5 On Your Side

New heat treatment scorches exploding bedbug problem

Posted February 1, 2011 4:26 p.m. EST
Updated February 1, 2011 6:57 p.m. EST

Family fights bedbugs

— "Don't let the bedbugs bite" isn't just the stuff of lullabies anymore. These tiny, bloodsucking insects are invading the country's hotels, stores and homes.

Pest control companies say the problem is exploding; a Raleigh company, Triangle Pest Control, reported a 500 percent increase in bedbug calls over the last year.

On Tuesday, the federal government held a bedbug summit in Washington, D.C. The Federal Bedbug Working Group looked at how different cities are dealing with infestations, especially now that many of the bugs have built up a resistance to pesticides. The two-day brainstorming session aims to come up with a battle plan that state and local leaders can bring home to their communities.

Mature bedbugs are about the size of apple seeds. They get into mattresses and small crevices and even experts admit they're extremely difficult to eradicate.

But there's hope.

A new treatment that uses scorching heat instead of toxic chemicals seems to be working for many people who have spent years and thousands of dollars trying to rid their homes and businesses of the creepy insects.

Expert bedbug exterminator Donnie Shelton of Triangle Pest Control said he starts the heat treatment by setting up a room like a convection oven.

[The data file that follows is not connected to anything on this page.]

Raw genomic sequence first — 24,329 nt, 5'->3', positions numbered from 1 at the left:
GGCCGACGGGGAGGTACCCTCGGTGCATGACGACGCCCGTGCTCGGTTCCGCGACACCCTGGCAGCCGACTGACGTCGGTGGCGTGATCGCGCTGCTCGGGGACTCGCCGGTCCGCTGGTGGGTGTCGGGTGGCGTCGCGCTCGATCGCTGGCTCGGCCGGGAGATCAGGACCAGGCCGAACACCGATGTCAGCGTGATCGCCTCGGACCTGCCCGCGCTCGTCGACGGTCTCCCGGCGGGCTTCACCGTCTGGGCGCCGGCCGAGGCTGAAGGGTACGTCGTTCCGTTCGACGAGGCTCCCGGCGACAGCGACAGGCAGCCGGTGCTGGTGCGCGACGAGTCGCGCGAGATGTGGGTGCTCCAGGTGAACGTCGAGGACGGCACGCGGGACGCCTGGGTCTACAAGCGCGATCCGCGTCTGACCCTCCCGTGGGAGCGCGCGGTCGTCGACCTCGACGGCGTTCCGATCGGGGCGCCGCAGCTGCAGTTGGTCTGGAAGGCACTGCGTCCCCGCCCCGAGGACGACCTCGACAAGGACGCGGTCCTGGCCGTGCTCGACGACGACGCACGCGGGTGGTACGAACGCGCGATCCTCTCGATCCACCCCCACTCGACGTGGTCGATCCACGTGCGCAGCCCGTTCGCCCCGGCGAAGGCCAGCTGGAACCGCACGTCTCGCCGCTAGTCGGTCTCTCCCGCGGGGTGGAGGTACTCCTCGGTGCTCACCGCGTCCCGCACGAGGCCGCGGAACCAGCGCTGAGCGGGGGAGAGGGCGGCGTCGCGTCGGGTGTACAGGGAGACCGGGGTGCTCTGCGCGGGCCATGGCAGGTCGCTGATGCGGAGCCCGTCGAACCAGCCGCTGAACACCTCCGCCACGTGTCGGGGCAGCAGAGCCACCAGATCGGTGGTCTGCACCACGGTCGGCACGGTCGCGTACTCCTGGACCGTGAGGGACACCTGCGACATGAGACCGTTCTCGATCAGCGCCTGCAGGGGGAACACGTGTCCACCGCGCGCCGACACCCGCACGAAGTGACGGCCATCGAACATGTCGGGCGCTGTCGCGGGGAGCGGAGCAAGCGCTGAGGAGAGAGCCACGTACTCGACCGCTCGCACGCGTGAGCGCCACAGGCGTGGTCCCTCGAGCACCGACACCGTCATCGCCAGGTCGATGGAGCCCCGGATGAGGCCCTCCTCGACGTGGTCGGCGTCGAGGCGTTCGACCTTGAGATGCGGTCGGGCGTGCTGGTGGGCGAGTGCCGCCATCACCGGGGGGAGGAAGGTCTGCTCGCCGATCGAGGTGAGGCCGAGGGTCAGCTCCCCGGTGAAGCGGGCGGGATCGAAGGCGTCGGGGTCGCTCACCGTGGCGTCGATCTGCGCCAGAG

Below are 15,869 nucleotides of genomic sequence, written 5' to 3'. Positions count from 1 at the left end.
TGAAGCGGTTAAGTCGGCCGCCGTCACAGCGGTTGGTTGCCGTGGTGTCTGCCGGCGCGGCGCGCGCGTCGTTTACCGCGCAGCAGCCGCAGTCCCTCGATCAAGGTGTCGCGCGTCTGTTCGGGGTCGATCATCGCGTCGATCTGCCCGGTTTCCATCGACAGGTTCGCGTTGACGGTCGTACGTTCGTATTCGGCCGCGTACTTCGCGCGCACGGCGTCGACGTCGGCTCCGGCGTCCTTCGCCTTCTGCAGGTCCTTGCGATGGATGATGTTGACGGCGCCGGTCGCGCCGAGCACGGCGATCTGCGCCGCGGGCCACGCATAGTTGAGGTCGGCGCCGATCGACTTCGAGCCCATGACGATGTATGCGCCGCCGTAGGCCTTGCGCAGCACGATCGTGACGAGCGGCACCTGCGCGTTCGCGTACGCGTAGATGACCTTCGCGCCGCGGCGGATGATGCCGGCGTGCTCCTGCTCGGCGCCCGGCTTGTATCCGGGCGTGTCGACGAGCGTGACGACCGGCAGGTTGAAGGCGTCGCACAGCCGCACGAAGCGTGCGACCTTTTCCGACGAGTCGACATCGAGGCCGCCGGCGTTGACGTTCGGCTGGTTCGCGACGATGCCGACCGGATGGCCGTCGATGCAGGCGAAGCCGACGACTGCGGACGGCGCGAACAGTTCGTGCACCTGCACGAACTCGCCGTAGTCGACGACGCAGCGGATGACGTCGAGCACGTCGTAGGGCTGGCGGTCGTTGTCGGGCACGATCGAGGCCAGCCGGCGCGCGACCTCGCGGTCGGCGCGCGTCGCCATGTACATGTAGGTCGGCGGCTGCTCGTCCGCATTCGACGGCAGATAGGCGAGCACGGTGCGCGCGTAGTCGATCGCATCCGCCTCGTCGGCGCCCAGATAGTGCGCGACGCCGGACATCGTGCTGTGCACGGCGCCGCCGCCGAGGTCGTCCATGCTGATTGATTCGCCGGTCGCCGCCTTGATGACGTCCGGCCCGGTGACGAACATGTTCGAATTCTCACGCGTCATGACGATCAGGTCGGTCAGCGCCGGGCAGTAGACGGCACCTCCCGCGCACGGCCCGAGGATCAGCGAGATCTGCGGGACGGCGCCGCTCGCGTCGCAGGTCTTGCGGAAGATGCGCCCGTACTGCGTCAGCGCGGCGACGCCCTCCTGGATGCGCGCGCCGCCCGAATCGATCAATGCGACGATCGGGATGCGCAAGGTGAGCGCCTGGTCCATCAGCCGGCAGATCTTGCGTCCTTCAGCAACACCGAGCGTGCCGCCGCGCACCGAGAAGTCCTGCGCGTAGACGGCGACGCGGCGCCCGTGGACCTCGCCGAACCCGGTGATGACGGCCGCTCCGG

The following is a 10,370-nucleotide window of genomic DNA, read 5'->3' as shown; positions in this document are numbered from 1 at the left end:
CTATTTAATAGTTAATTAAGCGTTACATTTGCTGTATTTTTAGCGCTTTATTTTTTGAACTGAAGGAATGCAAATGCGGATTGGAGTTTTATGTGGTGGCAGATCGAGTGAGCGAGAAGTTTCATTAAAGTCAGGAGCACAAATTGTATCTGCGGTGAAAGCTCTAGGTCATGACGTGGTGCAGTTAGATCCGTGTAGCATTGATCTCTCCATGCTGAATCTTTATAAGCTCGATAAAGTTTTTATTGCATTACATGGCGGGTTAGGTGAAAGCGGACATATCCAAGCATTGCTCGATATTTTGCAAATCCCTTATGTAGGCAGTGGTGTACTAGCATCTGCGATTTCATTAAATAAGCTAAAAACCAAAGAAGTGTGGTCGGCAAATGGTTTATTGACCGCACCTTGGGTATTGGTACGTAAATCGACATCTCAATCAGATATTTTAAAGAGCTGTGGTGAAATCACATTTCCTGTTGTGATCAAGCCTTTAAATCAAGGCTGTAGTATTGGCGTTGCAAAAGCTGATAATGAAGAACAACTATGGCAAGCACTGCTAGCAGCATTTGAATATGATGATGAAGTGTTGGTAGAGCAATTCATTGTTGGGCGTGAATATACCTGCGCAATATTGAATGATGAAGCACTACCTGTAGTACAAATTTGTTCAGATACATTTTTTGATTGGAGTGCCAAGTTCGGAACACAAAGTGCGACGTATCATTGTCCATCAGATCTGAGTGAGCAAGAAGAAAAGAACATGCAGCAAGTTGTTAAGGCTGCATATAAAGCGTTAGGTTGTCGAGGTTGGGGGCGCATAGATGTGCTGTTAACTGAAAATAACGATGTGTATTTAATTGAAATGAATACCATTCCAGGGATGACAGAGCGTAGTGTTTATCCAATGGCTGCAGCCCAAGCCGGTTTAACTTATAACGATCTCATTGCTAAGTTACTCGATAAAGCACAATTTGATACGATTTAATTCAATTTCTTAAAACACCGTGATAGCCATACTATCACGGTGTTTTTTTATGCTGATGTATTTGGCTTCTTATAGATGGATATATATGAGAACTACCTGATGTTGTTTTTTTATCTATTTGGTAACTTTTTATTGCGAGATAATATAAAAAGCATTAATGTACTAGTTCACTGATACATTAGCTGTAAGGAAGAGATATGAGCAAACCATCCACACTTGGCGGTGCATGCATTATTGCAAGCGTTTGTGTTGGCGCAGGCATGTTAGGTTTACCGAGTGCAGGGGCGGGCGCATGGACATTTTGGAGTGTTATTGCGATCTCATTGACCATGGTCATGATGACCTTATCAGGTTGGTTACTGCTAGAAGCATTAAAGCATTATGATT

"At 115 degrees, it can no longer take it, so all the moisture that's in the bed bug comes out, and that's how they die," he said.

To make absolutely sure the bugs are dead, the heat is cranked up to 150 degrees for four straight hours.

"Nothing's gonna survive that kind of heat," Shelton said.

Sensors in the room – some are hidden behind the walls – monitor the temperature. A crew with a laptop monitors the heating process from another room.

Shelton said the process works because the bugs – even those hiding in furniture, knick-knacks, outlet boxes and behind walls – cannot escape the heat like they can escape chemicals. While some items, like candles and mini-blinds, can melt during the process, most items can safely stay in the room during the treatment.

The process isn't cheap. Shelton charged $1,400 for treatment in just two rooms, but for homeowners who have tried everything to eradicate their bedbug infestation, it can be worth the cost.